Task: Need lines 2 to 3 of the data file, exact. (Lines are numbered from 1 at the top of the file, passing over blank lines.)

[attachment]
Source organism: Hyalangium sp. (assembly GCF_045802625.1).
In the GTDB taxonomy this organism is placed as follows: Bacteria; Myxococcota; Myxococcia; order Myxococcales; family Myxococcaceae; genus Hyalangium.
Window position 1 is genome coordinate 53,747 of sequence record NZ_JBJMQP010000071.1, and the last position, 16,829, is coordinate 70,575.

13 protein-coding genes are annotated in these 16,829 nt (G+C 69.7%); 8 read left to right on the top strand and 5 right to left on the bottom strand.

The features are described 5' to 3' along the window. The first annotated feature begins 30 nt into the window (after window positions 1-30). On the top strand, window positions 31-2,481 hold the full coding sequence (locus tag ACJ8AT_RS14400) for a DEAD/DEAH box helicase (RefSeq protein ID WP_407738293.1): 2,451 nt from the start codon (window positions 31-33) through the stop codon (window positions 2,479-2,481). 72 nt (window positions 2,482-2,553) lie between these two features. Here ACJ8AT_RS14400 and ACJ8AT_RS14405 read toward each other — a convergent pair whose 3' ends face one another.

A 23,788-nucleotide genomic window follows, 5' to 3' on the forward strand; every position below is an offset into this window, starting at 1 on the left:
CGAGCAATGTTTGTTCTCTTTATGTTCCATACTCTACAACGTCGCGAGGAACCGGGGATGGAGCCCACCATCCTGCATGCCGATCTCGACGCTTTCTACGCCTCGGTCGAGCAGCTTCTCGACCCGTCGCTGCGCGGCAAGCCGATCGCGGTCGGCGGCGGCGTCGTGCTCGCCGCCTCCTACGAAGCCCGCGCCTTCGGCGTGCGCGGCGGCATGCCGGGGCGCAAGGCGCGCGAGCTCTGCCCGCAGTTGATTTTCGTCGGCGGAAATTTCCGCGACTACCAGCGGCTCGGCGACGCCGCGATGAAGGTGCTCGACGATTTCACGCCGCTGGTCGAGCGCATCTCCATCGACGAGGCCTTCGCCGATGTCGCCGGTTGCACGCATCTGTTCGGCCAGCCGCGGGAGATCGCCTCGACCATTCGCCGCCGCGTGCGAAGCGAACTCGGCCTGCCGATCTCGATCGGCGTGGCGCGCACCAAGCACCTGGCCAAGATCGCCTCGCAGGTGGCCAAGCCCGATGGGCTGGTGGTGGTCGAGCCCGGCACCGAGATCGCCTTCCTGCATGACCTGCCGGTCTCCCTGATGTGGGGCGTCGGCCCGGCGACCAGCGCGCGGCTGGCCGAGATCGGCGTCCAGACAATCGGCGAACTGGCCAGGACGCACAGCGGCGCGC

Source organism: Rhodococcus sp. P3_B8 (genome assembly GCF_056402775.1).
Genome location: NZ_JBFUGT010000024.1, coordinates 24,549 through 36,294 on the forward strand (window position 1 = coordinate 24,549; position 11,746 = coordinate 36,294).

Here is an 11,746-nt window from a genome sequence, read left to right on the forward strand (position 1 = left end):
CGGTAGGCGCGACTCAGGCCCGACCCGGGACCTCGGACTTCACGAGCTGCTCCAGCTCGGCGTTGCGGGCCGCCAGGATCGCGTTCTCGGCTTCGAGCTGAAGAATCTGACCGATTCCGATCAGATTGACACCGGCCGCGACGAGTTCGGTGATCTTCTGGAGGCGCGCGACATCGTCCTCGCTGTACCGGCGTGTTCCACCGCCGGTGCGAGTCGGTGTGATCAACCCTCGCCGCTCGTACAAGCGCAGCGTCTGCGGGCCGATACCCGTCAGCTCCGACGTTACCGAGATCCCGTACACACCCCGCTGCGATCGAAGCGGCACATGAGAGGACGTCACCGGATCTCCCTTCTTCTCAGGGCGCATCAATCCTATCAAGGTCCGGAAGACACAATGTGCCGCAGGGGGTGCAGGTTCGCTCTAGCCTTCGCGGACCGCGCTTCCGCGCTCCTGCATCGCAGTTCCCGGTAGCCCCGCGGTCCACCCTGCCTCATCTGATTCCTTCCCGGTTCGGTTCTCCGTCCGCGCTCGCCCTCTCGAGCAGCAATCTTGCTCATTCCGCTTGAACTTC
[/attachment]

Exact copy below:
In the GTDB taxonomy this organism is placed as follows: Bacteria; Myxococcota; Myxococcia; order Myxococcales; family Myxococcaceae; genus Hyalangium.
Window position 1 is genome coordinate 53,747 of sequence record NZ_JBJMQP010000071.1, and the last position, 16,829, is coordinate 70,575.